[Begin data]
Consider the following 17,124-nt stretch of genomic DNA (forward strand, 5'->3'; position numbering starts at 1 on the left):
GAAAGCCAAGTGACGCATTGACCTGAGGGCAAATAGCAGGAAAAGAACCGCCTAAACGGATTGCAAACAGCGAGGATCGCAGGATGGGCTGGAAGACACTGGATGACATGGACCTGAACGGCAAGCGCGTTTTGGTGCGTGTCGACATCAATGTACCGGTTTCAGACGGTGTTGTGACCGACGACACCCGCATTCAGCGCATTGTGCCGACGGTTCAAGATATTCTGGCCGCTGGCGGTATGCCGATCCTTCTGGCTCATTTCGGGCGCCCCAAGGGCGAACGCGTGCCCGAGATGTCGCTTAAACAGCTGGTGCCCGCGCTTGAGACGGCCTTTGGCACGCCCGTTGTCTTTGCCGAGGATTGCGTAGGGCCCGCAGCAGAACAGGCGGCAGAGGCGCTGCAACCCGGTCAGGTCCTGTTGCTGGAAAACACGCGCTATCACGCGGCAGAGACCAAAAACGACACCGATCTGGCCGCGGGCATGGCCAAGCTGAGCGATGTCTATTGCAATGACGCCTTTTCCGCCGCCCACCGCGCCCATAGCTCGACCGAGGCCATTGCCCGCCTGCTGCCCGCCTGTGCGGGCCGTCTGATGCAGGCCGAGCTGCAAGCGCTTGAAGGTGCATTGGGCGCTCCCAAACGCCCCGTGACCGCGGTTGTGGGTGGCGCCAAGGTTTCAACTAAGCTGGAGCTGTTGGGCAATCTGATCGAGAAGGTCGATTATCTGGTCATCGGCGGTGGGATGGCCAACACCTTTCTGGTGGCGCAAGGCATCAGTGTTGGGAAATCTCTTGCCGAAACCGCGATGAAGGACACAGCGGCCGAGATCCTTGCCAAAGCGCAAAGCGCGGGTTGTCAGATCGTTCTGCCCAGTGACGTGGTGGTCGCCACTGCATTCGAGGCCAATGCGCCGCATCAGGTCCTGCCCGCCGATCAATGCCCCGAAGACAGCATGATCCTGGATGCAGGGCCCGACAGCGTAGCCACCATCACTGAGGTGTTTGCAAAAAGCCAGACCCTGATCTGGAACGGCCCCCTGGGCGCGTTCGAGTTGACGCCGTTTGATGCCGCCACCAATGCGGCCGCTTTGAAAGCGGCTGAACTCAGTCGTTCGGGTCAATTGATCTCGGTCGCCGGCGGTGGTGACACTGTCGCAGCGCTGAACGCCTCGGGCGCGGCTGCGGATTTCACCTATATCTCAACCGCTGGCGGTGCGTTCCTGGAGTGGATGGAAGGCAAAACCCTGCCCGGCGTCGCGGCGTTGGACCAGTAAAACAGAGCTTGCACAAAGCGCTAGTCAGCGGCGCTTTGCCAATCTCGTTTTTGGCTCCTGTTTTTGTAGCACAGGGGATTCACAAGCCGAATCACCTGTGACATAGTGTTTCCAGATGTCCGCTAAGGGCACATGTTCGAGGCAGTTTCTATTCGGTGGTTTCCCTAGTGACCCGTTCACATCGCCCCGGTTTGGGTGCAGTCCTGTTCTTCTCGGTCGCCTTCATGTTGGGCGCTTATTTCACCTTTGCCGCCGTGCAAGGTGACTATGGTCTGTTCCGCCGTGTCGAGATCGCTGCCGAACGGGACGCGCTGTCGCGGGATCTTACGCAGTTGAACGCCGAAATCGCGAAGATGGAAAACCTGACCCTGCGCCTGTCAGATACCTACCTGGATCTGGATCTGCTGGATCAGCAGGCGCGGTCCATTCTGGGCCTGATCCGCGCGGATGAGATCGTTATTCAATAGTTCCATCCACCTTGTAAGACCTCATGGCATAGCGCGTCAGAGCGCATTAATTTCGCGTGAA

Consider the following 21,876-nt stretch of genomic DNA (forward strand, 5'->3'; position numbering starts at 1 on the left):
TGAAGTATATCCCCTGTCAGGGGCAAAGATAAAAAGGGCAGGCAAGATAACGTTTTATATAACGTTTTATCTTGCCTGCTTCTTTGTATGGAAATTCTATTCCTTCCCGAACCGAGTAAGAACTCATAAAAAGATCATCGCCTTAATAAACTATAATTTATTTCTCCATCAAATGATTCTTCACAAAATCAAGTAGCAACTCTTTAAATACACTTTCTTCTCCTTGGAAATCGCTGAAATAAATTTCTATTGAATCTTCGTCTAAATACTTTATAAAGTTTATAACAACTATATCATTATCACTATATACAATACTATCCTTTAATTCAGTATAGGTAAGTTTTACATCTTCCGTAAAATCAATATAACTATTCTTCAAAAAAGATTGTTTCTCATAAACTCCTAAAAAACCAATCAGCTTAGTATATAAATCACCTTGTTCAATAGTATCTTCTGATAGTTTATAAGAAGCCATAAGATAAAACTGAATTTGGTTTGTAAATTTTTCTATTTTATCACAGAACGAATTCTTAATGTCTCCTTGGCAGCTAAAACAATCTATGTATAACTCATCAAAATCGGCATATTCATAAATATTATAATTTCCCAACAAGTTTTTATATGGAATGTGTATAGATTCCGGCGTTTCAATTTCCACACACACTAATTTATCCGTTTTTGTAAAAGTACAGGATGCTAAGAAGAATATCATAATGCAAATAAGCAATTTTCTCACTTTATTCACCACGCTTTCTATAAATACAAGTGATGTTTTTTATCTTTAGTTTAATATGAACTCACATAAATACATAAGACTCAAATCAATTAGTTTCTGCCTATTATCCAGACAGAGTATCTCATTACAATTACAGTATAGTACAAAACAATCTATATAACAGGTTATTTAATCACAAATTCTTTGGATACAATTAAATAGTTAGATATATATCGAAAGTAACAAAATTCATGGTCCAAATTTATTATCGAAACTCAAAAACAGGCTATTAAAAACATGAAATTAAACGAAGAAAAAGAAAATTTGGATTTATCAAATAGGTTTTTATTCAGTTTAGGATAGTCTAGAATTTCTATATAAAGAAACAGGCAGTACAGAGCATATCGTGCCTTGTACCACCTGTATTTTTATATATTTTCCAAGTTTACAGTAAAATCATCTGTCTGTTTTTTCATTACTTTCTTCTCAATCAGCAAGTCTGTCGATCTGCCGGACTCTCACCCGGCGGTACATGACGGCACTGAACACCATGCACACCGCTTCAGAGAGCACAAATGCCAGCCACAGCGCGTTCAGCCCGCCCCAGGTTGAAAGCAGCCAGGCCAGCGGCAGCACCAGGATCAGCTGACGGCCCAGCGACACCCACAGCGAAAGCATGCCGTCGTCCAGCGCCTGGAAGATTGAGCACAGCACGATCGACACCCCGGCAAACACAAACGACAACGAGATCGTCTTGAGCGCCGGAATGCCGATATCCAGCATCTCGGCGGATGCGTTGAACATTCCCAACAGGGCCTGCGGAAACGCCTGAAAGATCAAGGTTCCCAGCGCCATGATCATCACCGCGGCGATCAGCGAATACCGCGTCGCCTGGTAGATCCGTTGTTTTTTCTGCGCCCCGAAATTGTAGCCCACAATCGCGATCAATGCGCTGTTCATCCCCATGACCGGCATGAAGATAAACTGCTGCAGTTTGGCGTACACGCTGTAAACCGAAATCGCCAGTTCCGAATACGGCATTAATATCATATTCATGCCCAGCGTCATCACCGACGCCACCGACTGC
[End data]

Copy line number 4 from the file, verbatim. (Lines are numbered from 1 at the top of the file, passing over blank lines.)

TGAAGTATATCCCCTGTCAGGGGCAAAGATAAAAAGGGCAGGCAAGATAACGTTTTATATAACGTTTTATCTTGCCTGCTTCTTTGTATGGAAATTCTATTCCTTCCCGAACCGAGTAAGAACTCATAAAAAGATCATCGCCTTAATAAACTATAATTTATTTCTCCATCAAATGATTCTTCACAAAATCAAGTAGCAACTCTTTAAATACACTTTCTTCTCCTTGGAAATCGCTGAAATAAATTTCTATTGAATCTTCGTCTAAATACTTTATAAAGTTTATAACAACTATATCATTATCACTATATACAATACTATCCTTTAATTCAGTATAGGTAAGTTTTACATCTTCCGTAAAATCAATATAACTATTCTTCAAAAAAGATTGTTTCTCATAAACTCCTAAAAAACCAATCAGCTTAGTATATAAATCACCTTGTTCAATAGTATCTTCTGATAGTTTATAAGAAGCCATAAGATAAAACTGAATTTGGTTTGTAAATTTTTCTATTTTATCACAGAACGAATTCTTAATGTCTCCTTGGCAGCTAAAACAATCTATGTATAACTCATCAAAATCGGCATATTCATAAATATTATAATTTCCCAACAAGTTTTTATATGGAATGTGTATAGATTCCGGCGTTTCAATTTCCACACACACTAATTTATCCGTTTTTGTAAAAGTACAGGATGCTAAGAAGAATATCATAATGCAAATAAGCAATTTTCTCACTTTATTCACCACGCTTTCTATAAATACAAGTGATGTTTTTTATCTTTAGTTTAATATGAACTCACATAAATACATAAGACTCAAATCAATTAGTTTCTGCCTATTATCCAGACAGAGTATCTCATTACAATTACAGTATAGTACAAAACAATCTATATAACAGGTTATTTAATCACAAATTCTTTGGATACAATTAAATAGTTAGATATATATCGAAAGTAACAAAATTCATGGTCCAAATTTATTATCGAAACTCAAAAACAGGCTATTAAAAACATGAAATTAAACGAAGAAAAAGAAAATTTGGATTTATCAAATAGGTTTTTATTCAGTTTAGGATAGTCTAGAATTTCTATATAAAGAAACAGGCAGTACAGAGCATATCGTGCCTTGTACCACCTGTATTTTTATATATTTTCCAAGTTTACAGTAAAATCATCTGTCTGTTTTTTCATTACTTTCTTCTCAATCAGCAAGTCTGTCGATCTGCCGGACTCTCACCCGGCGGTACATGACGGCACTGAACACCATGCACACCGCTTCAGAGAGCACAAATGCCAGCCACAGCGCGTTCAGCCCGCCCCAGGTTGAAAGCAGCCAGGCCAGCGGCAGCACCAGGATCAGCTGACGGCCCAGCGACACCCACAGCGAAAGCATGCCGTCGTCCAGCGCCTGGAAGATTGAGCACAGCACGATCGACACCCCGGCAAACACAAACGACAACGAGATCGTCTTGAGCGCCGGAATGCCGATATCCAGCATCTCGGCGGATGCGTTGAACATTCCCAACAGGGCCTGCGGAAACGCCTGAAAGATCAAGGTTCCCAGCGCCATGATCATCACCGCGGCGATCAGCGAATACCGCGTCGCCTGGTAGATCCGTTGTTTTTTCTGCGCCCCGAAATTGTAGCCCACAATCGCGATCAATGCGCTGTTCATCCCCATGACCGGCATGAAGATAAACTGCTGCAGTTTGGCGTACACGCTGTAAACCGAAATCGCCAGTTCCGAATACGGCATTAATATCATATTCATGCCCAGCGTCATCACCGACGCCACCGACTGC